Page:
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Full text of "The Gay Genius"

THE EVIL THAT MEN DO                     113

the regime of the ideal emperors Yao and Tang. All we need to do is
to carry on with a good government."

"That is exactly what I am afraid of," replied the Emperor, "that we
iiatve not been carrying on a good government. I hear so many com-
plaints about the excise tax. Everybody at the court has heard about it,
including the Empress and the Empress Dowager."

Another cabinet minister, Feng Ching, was present, and he said: "So
have I heard also."

"Why, I've never heard anything," replied Wang Anshih. "Mr. Feng
hears all about these grumblings because all the disgruntled persons
flock around him."

Now the little man destined to play the big role appeared. It was
Cheng Shia, the gatekeeper who had made paintings of the refugees.*
Along with these paintings of the victims of the administration working
In chains to cut down trees and obtain cash to pay back the govern-
ment loans, he now sent a brief note to the Emperor.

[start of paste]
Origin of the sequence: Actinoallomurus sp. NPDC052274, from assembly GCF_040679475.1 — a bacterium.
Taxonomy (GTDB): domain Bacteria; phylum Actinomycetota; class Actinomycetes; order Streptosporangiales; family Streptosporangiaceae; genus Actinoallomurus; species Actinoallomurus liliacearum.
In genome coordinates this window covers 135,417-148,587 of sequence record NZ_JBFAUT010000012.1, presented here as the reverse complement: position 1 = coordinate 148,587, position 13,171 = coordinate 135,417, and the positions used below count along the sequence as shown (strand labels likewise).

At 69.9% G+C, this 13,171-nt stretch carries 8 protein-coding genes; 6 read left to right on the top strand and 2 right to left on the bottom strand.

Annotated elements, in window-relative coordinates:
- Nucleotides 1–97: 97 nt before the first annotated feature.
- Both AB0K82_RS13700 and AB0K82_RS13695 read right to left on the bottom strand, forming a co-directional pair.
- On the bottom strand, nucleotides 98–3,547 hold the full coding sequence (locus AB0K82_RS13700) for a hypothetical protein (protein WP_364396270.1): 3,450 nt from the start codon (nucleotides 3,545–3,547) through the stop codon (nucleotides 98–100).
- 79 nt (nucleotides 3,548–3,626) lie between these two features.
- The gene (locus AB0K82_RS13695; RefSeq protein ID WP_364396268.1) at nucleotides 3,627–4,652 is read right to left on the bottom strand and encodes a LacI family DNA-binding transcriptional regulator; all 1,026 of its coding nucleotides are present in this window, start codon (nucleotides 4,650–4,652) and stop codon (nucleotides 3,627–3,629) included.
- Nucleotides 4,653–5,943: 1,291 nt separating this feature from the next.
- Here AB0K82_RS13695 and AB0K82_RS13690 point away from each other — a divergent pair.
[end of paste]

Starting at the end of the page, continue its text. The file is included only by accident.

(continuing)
"Your Majesty:

"It has been the custom after the successful completion of military
campaigns to have paintings made to celebrate the victories. No one,
however, has submitted to you paintings of the hardships and suffer-
ings of the people, paintings that would show families being separated
and refugees roaming over the countryside. Your servant has stood
at the Anshang Gate and daily watched these scenes, and has had a
panoramic picture made of them. These show only one hundredth
part of what I saw, but I know that even you will shed tears when
you see them. Imagine, therefore, those who see the reality in the
provinces! If Your Majesty will look at these pictures and take my
suggestions for abolishing reforms, if it does not rain within ten days,
you can behead me on the execution ground outside the Shuanteh
Gate as a punishment for lying to Your Majesty.

"Your humble servant,

"Cheng Shia"

The Emperor took the scroll of paintings to his sleeping quarters. He
plowed them to the Empress and other members of the royal house-
hold. It was-the Emperor's grandmother f who first spoke:

"I hear that the people are suffering from the draft exemption tax and
the farmers' loans. I do not think that we should change the tradition
set by the ancestors."

*See page 87.

f It w^s the rule that when an emperor's grandmother was living, she, rather
than the emperor's mother, was the empress dowager. In relation to the emperor's
mother, she was mother-in-law, and in relation to the imperial household, she
was the eldest. This empress dowager was the wife of Jentsung, not of Ingtsung.